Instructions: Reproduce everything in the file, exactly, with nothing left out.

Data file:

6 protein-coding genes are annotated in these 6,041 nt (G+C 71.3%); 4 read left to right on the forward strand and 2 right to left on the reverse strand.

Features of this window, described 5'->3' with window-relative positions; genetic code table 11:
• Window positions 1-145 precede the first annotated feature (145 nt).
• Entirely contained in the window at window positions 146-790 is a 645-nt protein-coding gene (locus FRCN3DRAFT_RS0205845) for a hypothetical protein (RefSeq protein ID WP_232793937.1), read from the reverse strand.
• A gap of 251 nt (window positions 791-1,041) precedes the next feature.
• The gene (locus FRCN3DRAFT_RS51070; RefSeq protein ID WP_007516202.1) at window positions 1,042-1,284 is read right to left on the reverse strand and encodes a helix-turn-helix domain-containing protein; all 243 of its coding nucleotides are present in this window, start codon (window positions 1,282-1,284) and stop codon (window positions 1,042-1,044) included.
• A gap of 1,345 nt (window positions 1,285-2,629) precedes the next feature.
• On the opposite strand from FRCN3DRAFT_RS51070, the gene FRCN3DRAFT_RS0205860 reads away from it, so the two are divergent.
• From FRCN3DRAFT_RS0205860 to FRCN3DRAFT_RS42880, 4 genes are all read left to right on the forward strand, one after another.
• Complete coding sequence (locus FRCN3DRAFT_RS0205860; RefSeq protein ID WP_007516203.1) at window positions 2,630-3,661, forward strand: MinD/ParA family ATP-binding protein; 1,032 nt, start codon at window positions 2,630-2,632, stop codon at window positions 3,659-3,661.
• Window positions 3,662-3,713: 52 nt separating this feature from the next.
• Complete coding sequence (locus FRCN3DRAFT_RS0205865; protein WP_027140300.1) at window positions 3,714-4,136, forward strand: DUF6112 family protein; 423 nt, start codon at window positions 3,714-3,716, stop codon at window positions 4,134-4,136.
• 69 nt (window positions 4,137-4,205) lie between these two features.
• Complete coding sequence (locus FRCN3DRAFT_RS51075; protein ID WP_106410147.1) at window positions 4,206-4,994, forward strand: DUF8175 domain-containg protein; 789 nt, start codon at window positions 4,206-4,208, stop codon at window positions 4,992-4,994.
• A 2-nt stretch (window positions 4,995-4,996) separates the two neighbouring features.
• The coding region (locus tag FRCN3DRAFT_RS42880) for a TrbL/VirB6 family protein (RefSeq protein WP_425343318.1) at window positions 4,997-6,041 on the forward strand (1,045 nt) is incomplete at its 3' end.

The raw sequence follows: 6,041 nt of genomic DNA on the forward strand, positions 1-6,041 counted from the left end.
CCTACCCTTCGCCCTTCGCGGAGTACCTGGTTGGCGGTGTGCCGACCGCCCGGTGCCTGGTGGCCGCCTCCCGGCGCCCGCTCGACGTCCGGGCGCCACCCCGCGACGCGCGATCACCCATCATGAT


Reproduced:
6 protein-coding genes are annotated in these 6,041 nt (G+C 71.3%); 4 read left to right on the forward strand and 2 right to left on the reverse strand.

Features of this window, described 5'->3' with window-relative positions; genetic code table 11:
• Window positions 1-145 precede the first annotated feature (145 nt).
• Entirely contained in the window at window positions 146-790 is a 645-nt protein-coding gene (locus FRCN3DRAFT_RS0205845) for a hypothetical protein (RefSeq protein ID WP_232793937.1), read from the reverse strand.
• A gap of 251 nt (window positions 791-1,041) precedes the next feature.
• The gene (locus FRCN3DRAFT_RS51070; RefSeq protein ID WP_007516202.1) at window positions 1,042-1,284 is read right to left on the reverse strand and encodes a helix-turn-helix domain-containing protein; all 243 of its coding nucleotides are present in this window, start codon (window positions 1,282-1,284) and stop codon (window positions 1,042-1,044) included.
• A gap of 1,345 nt (window positions 1,285-2,629) precedes the next feature.
• On the opposite strand from FRCN3DRAFT_RS51070, the gene FRCN3DRAFT_RS0205860 reads away from it, so the two are divergent.
• From FRCN3DRAFT_RS0205860 to FRCN3DRAFT_RS42880, 4 genes are all read left to right on the forward strand, one after another.
• Complete coding sequence (locus FRCN3DRAFT_RS0205860; RefSeq protein ID WP_007516203.1) at window positions 2,630-3,661, forward strand: MinD/ParA family ATP-binding protein; 1,032 nt, start codon at window positions 2,630-2,632, stop codon at window positions 3,659-3,661.
• Window positions 3,662-3,713: 52 nt separating this feature from the next.
• Complete coding sequence (locus FRCN3DRAFT_RS0205865; protein WP_027140300.1) at window positions 3,714-4,136, forward strand: DUF6112 family protein; 423 nt, start codon at window positions 3,714-3,716, stop codon at window positions 4,134-4,136.
• 69 nt (window positions 4,137-4,205) lie between these two features.
• Complete coding sequence (locus FRCN3DRAFT_RS51075; protein ID WP_106410147.1) at window positions 4,206-4,994, forward strand: DUF8175 domain-containg protein; 789 nt, start codon at window positions 4,206-4,208, stop codon at window positions 4,992-4,994.
• A 2-nt stretch (window positions 4,995-4,996) separates the two neighbouring features.
• The coding region (locus tag FRCN3DRAFT_RS42880) for a TrbL/VirB6 family protein (RefSeq protein WP_425343318.1) at window positions 4,997-6,041 on the forward strand (1,045 nt) is incomplete at its 3' end.

The raw sequence follows: 6,041 nt of genomic DNA on the forward strand, positions 1-6,041 counted from the left end.
CCTACCCTTCGCCCTTCGCGGAGTACCTGGTTGGCGGTGTGCCGACCGCCCGGTGCCTGGTGGCCGCCTCCCGGCGCCCGCTCGACGTCCGGGCGCCACCCCGCGACGCGCGATCACCCATCATGAT